After a few months since you started, how would you describe the evolution of the show?

Our initial thought of the progression of the show was to have it start off with a topic to gain listenership and then branch into areas of other interest. In the few months that we’ve aired the show, we’ve really seen a nice constant of topics relating to Asian American life. That is surprising to me as I thought we’d already be talking about random subjects. Most of the evolution happening isn’t so much the show as it is us as hosts. I think both Alex and I are really getting comfortable in our own voices and have really made a big step into making this work for us.

What kinds of things can fans of Asian culture (especially JET listeners) get from listening to the show?

The biggest thing I see fans of Asian culture take away from the show is the fact that we touch upon topics that are familiar to them and we dive into our own personal opinions about them. It’s good to be relatable and I think our fans can relate to either me or Alex or a little of both of us. Additionally, those who are JETs or former JETs get kind of an insight on what life is like post-JET through the tidbits of comments I make in each episode. I’ll draw back on my experiences in Japan and mix it into how it’s shaped my thoughts on the subject at hand.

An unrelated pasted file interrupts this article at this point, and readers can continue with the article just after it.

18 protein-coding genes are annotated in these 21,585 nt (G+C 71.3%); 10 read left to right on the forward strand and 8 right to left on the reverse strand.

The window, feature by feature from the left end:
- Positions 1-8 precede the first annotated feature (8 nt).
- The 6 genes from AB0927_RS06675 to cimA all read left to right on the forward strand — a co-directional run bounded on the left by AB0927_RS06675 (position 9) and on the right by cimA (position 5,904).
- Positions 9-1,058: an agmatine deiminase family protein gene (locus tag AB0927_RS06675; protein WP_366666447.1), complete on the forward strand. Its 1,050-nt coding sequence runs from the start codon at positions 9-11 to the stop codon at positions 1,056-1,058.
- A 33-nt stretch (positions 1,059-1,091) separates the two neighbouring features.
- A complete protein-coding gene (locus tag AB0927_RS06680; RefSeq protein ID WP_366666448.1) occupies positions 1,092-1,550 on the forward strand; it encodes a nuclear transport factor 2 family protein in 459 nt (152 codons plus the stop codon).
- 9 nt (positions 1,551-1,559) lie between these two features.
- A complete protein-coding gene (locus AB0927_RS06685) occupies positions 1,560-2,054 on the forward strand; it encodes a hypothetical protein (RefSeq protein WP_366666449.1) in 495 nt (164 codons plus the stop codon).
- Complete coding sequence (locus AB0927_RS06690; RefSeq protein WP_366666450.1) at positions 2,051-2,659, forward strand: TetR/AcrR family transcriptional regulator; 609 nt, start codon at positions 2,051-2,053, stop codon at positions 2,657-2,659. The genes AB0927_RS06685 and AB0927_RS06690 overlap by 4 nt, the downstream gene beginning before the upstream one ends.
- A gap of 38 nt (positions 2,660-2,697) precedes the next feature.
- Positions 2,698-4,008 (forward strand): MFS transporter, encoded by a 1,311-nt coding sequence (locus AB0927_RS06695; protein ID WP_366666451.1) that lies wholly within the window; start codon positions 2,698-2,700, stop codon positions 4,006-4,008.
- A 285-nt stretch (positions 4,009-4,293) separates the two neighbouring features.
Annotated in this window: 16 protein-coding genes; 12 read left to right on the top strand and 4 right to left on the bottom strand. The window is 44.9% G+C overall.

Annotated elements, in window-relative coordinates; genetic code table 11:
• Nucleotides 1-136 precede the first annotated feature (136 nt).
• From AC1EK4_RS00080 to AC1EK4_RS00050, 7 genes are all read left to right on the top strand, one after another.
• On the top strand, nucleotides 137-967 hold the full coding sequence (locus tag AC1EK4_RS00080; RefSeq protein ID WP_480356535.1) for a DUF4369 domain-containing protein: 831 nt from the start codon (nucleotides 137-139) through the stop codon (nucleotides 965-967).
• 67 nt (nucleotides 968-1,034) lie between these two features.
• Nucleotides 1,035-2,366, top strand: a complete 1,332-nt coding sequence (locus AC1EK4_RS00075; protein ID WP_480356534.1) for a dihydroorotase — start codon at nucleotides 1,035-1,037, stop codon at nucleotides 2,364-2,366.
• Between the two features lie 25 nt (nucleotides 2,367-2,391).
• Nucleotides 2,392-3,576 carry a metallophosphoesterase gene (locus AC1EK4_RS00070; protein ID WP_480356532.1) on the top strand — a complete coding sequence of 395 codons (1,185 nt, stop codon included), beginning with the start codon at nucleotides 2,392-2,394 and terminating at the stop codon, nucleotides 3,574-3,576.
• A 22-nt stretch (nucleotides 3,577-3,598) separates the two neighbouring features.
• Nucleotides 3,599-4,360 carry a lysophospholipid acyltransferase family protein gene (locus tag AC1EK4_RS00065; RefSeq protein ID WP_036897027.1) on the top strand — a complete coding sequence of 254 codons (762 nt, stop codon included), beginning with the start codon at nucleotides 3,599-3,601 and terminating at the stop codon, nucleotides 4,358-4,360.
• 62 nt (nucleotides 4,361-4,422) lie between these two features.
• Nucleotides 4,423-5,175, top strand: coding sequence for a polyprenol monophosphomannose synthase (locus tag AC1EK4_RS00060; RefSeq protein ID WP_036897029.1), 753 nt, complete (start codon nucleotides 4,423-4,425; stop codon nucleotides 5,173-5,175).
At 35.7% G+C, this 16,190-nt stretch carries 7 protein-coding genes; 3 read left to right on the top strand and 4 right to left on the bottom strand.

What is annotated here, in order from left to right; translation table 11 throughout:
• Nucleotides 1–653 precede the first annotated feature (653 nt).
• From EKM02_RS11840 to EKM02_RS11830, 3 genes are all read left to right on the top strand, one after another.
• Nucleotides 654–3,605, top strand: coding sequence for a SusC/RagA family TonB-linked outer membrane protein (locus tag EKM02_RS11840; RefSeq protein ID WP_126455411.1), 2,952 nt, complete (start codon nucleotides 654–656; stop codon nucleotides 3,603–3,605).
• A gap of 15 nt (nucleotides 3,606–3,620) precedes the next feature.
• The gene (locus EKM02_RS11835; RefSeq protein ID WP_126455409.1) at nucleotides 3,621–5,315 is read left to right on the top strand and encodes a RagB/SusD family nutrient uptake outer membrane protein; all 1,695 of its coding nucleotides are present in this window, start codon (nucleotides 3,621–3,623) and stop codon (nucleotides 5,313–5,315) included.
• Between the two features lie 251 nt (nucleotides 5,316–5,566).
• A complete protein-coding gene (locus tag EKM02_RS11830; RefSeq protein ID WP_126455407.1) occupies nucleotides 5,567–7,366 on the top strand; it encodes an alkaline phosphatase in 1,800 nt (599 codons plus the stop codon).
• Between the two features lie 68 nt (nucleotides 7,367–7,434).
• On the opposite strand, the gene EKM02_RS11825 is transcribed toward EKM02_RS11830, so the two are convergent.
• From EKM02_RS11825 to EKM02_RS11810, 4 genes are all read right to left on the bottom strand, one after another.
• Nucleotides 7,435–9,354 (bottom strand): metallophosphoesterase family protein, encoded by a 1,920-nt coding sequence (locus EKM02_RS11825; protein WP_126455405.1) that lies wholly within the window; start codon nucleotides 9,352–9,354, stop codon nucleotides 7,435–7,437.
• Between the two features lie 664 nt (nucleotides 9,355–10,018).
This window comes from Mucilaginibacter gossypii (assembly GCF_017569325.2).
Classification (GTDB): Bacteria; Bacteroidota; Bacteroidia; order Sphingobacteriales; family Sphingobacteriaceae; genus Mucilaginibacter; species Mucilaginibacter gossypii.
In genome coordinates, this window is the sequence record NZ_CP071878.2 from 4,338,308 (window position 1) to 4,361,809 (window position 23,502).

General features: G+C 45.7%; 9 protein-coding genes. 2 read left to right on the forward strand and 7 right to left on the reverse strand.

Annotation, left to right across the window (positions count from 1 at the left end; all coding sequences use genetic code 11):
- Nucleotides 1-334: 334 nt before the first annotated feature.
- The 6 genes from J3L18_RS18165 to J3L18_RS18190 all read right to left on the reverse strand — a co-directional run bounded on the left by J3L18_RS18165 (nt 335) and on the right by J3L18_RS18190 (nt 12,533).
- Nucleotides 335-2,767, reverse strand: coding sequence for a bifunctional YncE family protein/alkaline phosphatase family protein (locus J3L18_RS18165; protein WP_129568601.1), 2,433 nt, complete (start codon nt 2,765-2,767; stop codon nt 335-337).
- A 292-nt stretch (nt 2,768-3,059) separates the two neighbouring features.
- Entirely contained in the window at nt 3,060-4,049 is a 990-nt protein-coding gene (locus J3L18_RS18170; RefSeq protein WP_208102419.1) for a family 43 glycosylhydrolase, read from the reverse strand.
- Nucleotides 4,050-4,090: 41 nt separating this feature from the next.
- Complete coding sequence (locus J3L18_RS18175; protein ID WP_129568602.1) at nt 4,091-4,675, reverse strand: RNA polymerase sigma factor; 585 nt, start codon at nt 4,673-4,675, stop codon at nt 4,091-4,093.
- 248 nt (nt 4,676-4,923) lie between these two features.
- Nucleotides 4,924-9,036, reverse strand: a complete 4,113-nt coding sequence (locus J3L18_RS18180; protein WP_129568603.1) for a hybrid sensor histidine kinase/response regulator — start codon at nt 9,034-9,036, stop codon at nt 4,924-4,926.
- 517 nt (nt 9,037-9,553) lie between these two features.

What were some of your favorite things to do in Japan? Favorite memories?

Some of my favorite things? Hmm…besides driving everywhere? Kidding… I really loved traveling to different parts of Japan and eating the famous foods of that area. From Hokkaido to Okinawa, I went trekking through various parts of the beautiful country and tried so many amazing delicacies. However, I have to say my favorite memories are of those times that I’ve built great relationships with my local Japanese friends. I’ve spent a lot of time getting to know the people who live around me and I’ve made some lifelong friends/honorary family members.

How do you think your JET experience influenced the way you view Asian culture? Your own identity?